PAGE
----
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Panorama: Social Media Meets Business Intelligence

Nicholas Mukhar

June 29, 2011

2 Min Read
Panorama: Social Media Meets Business Intelligence

Here’s a change of pace for the managed services crowd: Panorama Software, which works closely with Microsoft in the business intelligence market, is connecting the dots between social media and BI. The effort involves Panorama Necto, which tracks a user’s interests and then suggests they talk with other Necto users who have similar interests. Here are the potential implications for MSPs.

Panorama works with a range of resellers and hosting providers. Necto is built on three key pillars: Social Intelligence, Automated Relevant Insights & Contextual Discovery and Self Service:

  • Social Intelligence: The goal here is to connect data and people with common interests. Users can “subscribe” to colleagues and track their views, monitor discussions, and learn how other people are using Panorama Necto.

  • Automated Relevant Insights & Contextual Discovery: Panorama Necto has a built-in automated system that suggests relevant information to people based on their previous searches. It’s called the Automated Intelligence Driving Engine (AIDEN). AIDEN can understand online behavioral patterns and suggests information based on these patterns.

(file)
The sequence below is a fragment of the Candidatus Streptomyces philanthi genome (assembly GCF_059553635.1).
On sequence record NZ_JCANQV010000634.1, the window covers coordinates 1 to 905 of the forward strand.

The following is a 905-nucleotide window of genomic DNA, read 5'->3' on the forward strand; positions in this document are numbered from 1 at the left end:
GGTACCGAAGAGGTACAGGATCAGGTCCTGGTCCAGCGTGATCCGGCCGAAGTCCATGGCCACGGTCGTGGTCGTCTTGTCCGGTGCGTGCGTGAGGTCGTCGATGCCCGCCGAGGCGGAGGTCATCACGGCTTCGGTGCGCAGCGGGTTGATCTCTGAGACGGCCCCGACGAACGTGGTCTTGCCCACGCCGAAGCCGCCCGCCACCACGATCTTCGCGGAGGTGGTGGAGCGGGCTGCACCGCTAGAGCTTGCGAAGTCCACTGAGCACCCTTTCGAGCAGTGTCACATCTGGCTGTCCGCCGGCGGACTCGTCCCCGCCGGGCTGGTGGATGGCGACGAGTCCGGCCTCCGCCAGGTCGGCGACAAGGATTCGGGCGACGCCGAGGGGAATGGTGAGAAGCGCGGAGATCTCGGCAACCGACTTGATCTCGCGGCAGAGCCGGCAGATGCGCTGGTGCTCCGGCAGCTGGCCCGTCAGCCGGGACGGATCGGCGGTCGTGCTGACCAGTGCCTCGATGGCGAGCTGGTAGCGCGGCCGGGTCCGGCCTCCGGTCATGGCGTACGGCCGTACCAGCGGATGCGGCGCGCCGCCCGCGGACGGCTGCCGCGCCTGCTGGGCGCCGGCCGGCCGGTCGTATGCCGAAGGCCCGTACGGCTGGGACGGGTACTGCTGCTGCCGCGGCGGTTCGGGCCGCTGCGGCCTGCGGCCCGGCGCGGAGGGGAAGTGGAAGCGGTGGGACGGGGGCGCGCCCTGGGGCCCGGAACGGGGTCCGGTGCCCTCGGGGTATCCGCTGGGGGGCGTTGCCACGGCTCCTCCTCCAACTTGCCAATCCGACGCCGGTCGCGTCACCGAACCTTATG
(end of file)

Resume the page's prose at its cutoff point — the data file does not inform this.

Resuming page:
• Self-Service: This eliminates day-to-day involvement of IT departments and lets business users focus on deployment instead of generating reports.

Demand for Panorama’s software sounds strong. For 2010, the company recorded an 80 percent year-over-year growth in software sales, attributable in part to its tightened strategic partnership with Microsoft, Panorama said. The company also established 40 new strategic partnerships.

Customer Uses, MSP Opportunities

So who actually runs Panorama Software? One example involves APS Bank, a community bank that uses Panorama to track key performance indicators (KPIs) across its business. Users at the community bank include everyone from the CXO team to branch office managers. The solution is integrated with Microsoft Office and SharePoint.

So where do MSPs fit in? On the one hand, most MSPs have overlooked the BI opportunity because it often requires specific application-level expertise tied to vertical market expertise (example: BI in banking). Still, there are signs that it’s getting easier for MSPs to step into the BI market. For instance, the hosted BI industry will grow to about $500 million in 2015 — suggesting that it may get easier and easier for MSPs to set up standardized BI applications for a range of customers.

We’ll be watching to see if MSPs embrace BI opportunities.

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